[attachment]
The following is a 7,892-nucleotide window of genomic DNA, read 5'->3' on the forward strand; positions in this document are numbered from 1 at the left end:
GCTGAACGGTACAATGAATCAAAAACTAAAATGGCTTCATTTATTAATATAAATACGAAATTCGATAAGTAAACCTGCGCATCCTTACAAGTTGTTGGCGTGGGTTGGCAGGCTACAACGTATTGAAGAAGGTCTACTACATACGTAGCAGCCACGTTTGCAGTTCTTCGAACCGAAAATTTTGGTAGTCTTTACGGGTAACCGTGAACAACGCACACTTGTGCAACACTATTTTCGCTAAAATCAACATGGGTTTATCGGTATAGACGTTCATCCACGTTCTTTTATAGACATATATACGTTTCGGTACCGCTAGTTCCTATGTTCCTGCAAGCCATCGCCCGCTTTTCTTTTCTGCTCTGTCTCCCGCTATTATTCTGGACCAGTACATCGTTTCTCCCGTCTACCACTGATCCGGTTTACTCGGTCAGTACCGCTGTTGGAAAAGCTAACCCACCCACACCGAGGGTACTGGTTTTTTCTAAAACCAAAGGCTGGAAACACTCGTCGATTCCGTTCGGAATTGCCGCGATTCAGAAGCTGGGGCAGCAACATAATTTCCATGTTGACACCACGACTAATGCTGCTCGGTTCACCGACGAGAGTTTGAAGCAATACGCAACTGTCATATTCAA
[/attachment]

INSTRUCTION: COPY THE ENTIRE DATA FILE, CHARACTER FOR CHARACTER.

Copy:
The following is a 7,892-nucleotide window of genomic DNA, read 5'->3' on the forward strand; positions in this document are numbered from 1 at the left end:
GCTGAACGGTACAATGAATCAAAAACTAAAATGGCTTCATTTATTAATATAAATACGAAATTCGATAAGTAAACCTGCGCATCCTTACAAGTTGTTGGCGTGGGTTGGCAGGCTACAACGTATTGAAGAAGGTCTACTACATACGTAGCAGCCACGTTTGCAGTTCTTCGAACCGAAAATTTTGGTAGTCTTTACGGGTAACCGTGAACAACGCACACTTGTGCAACACTATTTTCGCTAAAATCAACATGGGTTTATCGGTATAGACGTTCATCCACGTTCTTTTATAGACATATATACGTTTCGGTACCGCTAGTTCCTATGTTCCTGCAAGCCATCGCCCGCTTTTCTTTTCTGCTCTGTCTCCCGCTATTATTCTGGACCAGTACATCGTTTCTCCCGTCTACCACTGATCCGGTTTACTCGGTCAGTACCGCTGTTGGAAAAGCTAACCCACCCACACCGAGGGTACTGGTTTTTTCTAAAACCAAAGGCTGGAAACACTCGTCGATTCCGTTCGGAATTGCCGCGATTCAGAAGCTGGGGCAGCAACATAATTTCCATGTTGACACCACGACTAATGCTGCTCGGTTCACCGACGAGAGTTTGAAGCAATACGCAACTGTCATATTCAA